West Coast jazz pianist George Kahn presents fresh new arrangements to pop and rock tunes associated with such groups as Cream
, The Beatles
, Pink Floyd
, Bill Withers
and John Mayer
, in a sense redefining or adding to the controversy, or, as the title of his album would suggest, the Cover Up!
of what truly defines the West Coast Jazz. To Kahn, the genre is mainly "an attitude, a feeling, a 'vibe' ... an answer ... when the big bands died out and jazz started chasing the Charlie Parker
down the bebop trail." While Gerry Mulligan
and Shorty Rogers
would probably take issue with Kahn's interpretation, there's no denying that the genre represents a calmer, less improvised and heavier arranged form of jazz music.
On this project Kahn, with a few exceptions, steers away from traditional jazz charts, preferring to provide a jazzy feeling to non-jazz covers from the pop and rock genres on songs familiar to all, and this he does well. Performing with his core trio of percussionist Alex Acuna
and upright bassist Brian Bromberg
, the album also features tenor saxophonist Justo Almario
, trumpeter John Fumo
, guitarist Pat Kelly
and vocalist Courtney Lemmon
, who guests on Withers' "Use Me."
Bromberg introduces "Sunshine of Your Love" with a heavy bass line, turning it over to Kahn's delicate treatment on the keys but failing to shed the piece's dark color, which is probably why it's not heard often in jazz circles. "Wes' Coast," a Kahn original, does provide that "feeling" he refers to with a stylish Miles Davis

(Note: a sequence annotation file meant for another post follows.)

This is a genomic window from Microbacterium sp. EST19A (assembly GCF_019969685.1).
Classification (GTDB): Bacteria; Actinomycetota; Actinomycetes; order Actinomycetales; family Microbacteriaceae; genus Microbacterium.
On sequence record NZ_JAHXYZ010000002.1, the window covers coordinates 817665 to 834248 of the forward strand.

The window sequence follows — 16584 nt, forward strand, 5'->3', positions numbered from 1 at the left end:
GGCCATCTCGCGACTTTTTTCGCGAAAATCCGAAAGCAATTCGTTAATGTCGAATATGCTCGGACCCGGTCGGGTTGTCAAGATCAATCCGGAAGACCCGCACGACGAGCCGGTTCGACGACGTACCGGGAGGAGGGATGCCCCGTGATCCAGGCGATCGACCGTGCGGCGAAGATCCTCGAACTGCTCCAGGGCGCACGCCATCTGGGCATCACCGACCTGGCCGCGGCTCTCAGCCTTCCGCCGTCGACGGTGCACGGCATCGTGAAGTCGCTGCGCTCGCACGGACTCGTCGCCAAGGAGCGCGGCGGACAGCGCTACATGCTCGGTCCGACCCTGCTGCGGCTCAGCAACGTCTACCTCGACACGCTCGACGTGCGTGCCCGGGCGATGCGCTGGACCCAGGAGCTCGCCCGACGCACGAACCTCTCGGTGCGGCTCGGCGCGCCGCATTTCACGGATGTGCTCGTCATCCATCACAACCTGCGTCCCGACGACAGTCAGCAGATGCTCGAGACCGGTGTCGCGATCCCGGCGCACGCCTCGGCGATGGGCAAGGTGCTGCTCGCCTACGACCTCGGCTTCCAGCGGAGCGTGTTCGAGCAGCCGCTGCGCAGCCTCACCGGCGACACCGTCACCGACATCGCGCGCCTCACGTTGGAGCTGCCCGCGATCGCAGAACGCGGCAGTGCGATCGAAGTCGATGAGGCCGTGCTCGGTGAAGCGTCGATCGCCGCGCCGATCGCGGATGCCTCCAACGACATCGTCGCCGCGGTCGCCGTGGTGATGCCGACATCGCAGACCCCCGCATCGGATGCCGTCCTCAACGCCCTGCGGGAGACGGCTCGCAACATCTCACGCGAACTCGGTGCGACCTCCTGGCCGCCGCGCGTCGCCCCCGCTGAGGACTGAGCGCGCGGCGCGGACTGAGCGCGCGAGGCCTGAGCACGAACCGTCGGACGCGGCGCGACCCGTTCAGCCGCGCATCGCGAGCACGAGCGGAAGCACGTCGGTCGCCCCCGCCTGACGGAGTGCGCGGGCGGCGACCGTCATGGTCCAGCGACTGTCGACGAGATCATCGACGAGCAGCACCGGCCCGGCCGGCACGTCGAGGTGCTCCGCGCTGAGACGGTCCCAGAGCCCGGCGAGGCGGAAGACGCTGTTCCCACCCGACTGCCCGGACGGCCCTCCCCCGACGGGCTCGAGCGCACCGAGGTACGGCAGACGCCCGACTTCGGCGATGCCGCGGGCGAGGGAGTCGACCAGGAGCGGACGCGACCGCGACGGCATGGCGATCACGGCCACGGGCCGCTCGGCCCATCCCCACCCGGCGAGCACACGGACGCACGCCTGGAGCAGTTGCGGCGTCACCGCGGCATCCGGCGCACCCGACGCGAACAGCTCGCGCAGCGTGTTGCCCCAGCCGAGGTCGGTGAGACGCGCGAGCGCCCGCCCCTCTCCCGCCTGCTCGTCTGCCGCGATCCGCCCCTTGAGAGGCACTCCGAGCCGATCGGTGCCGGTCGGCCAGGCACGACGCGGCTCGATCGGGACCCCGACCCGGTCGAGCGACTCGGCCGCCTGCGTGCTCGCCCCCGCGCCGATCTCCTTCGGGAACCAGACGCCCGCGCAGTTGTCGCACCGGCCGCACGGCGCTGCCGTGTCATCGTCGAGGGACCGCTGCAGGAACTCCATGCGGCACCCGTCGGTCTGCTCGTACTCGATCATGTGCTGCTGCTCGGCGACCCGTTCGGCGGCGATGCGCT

-like performance from Fumo's piercing muted horn. Lemmon belts out a funky rendition of Withers' classic pop song "Use Me," as Kahn plays with the keys in accompaniment and Almario weighs in with a touch of the sax.
Diced with a tasteful Latin beat, Lennon/McCartney's "Eleanor Rigby" never sounded so lively or upbeat for a score that's generally down-tempo in nature, and Kahn delivers a very graceful performance here. The entire band comes together for one of the stronger charts on the album, providing an energetic and a decidedly West Coast flavor to Kahn's "Mitchell's Blues," reminiscent of the Blue Mitchell
and Junior Cook
sound with the Horace Silver
group. Another of the pieces that keeps the album tied to its jazz roots is strangely enough, the title track.
Kahn offers an interesting blending of Lennon/McCartney's "Yesterday" with Jerome Kern
's "Yesterdays" that actually works quite well. The music rounds out with a mellow reading of John Mayer
's "Waiting On The World to Change," and a percussion-enhanced version of Rodgers and Hammerstein's classic "My Favorite Things," where Almario dishes out his best tenor phrasings and the pianist lends his final touches to a truly memorable performance. George Kahn may not have cleared up the meaning of West Coast Jazz, but with Cover Up!
he reveals a truth that anyone who samples this disc will find: this is great jazz music no matter how you define it.